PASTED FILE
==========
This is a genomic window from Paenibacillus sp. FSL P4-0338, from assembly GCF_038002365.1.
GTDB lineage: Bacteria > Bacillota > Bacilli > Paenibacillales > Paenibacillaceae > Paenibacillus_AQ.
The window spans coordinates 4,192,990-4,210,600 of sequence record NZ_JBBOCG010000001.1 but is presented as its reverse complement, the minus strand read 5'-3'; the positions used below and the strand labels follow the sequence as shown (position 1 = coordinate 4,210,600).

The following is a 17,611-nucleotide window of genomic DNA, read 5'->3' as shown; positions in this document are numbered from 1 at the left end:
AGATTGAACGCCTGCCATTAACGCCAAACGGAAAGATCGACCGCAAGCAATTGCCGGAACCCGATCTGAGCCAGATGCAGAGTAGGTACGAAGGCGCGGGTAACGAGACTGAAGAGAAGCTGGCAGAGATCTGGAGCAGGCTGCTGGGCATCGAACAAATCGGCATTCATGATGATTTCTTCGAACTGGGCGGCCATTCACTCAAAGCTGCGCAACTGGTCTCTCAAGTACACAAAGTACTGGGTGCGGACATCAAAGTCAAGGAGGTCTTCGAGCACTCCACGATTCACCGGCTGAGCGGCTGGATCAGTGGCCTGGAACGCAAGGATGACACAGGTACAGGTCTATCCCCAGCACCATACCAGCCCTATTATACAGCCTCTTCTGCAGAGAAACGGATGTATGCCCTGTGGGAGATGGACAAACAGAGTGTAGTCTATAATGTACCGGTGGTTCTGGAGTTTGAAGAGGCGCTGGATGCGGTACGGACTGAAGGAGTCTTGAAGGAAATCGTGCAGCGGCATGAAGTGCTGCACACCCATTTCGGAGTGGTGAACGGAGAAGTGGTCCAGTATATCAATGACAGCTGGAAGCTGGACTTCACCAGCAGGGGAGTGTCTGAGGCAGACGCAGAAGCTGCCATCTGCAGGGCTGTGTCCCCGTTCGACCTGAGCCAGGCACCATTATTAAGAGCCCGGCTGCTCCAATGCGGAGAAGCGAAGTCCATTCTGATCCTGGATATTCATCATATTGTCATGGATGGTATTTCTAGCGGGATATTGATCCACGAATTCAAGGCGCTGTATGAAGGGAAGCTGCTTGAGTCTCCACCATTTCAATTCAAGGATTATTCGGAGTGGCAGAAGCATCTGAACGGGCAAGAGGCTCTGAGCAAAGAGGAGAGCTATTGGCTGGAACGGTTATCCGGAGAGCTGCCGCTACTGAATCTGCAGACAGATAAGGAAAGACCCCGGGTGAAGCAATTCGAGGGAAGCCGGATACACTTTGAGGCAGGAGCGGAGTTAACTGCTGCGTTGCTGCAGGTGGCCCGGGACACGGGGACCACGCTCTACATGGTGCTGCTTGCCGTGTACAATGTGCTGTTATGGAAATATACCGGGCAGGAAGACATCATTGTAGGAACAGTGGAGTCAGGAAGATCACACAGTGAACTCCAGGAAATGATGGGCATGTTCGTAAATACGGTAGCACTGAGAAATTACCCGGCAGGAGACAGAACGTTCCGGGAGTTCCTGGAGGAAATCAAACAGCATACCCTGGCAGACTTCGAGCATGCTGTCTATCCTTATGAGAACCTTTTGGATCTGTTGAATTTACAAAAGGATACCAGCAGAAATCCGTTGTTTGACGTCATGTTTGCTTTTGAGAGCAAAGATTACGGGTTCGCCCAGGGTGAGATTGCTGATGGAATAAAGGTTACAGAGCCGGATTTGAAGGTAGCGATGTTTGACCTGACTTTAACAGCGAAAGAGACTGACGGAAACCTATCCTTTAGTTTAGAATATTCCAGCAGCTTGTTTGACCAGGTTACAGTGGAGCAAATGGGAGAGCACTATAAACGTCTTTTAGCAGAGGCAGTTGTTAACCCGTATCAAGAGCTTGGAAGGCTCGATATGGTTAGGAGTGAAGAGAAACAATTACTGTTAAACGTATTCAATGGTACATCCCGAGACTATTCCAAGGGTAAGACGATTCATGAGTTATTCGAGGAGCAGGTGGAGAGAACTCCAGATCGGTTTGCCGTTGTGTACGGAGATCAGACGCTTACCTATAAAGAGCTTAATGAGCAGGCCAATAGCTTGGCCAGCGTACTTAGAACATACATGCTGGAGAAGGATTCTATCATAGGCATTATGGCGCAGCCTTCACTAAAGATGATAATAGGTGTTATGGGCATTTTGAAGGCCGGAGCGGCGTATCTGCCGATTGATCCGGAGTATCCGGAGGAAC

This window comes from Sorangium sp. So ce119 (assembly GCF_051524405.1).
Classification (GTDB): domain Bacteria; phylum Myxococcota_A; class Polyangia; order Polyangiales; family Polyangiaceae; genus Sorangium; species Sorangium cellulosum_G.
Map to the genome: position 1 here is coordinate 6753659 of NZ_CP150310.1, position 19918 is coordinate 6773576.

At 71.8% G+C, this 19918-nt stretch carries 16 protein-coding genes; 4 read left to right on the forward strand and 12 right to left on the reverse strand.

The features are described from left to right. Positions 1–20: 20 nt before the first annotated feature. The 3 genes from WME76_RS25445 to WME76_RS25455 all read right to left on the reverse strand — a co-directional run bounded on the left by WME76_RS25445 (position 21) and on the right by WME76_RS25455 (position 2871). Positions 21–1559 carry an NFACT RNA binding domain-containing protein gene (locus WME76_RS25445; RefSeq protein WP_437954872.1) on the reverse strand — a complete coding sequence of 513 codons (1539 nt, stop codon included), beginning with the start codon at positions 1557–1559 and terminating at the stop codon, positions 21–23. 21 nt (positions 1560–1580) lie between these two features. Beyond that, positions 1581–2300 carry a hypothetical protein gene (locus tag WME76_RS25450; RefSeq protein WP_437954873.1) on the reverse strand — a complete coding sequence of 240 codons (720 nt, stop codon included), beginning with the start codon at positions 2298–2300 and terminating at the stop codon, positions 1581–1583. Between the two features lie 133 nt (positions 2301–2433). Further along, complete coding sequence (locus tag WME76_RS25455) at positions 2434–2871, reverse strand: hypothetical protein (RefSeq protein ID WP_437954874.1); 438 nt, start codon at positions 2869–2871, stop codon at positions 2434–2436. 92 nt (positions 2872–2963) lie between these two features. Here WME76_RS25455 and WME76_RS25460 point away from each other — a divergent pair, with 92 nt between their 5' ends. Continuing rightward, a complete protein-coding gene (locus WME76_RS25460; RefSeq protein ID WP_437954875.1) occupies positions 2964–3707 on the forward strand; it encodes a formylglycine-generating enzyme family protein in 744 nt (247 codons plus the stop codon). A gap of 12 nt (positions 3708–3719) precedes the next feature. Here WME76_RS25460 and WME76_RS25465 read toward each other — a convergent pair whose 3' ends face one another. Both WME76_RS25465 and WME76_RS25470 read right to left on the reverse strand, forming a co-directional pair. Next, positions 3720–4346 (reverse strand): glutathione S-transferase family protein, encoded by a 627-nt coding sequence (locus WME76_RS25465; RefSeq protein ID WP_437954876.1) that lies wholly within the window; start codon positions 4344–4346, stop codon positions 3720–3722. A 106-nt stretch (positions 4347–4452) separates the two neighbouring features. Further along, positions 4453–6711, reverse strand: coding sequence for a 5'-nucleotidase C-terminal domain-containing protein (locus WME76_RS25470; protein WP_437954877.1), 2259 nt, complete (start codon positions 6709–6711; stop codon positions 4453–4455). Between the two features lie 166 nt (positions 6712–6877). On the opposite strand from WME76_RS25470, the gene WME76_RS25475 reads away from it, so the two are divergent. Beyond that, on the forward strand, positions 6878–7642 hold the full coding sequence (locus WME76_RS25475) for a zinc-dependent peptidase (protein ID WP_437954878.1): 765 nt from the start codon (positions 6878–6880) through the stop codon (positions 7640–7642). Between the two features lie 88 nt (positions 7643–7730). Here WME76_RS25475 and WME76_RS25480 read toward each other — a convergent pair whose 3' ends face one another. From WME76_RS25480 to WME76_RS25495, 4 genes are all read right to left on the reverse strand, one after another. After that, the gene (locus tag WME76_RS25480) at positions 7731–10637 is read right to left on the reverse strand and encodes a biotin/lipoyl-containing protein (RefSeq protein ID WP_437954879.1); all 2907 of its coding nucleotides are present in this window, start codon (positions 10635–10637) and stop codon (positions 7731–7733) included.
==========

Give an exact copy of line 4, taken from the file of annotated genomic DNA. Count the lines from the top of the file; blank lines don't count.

The following is a 17,611-nucleotide window of genomic DNA, read 5'->3' as shown; positions in this document are numbered from 1 at the left end: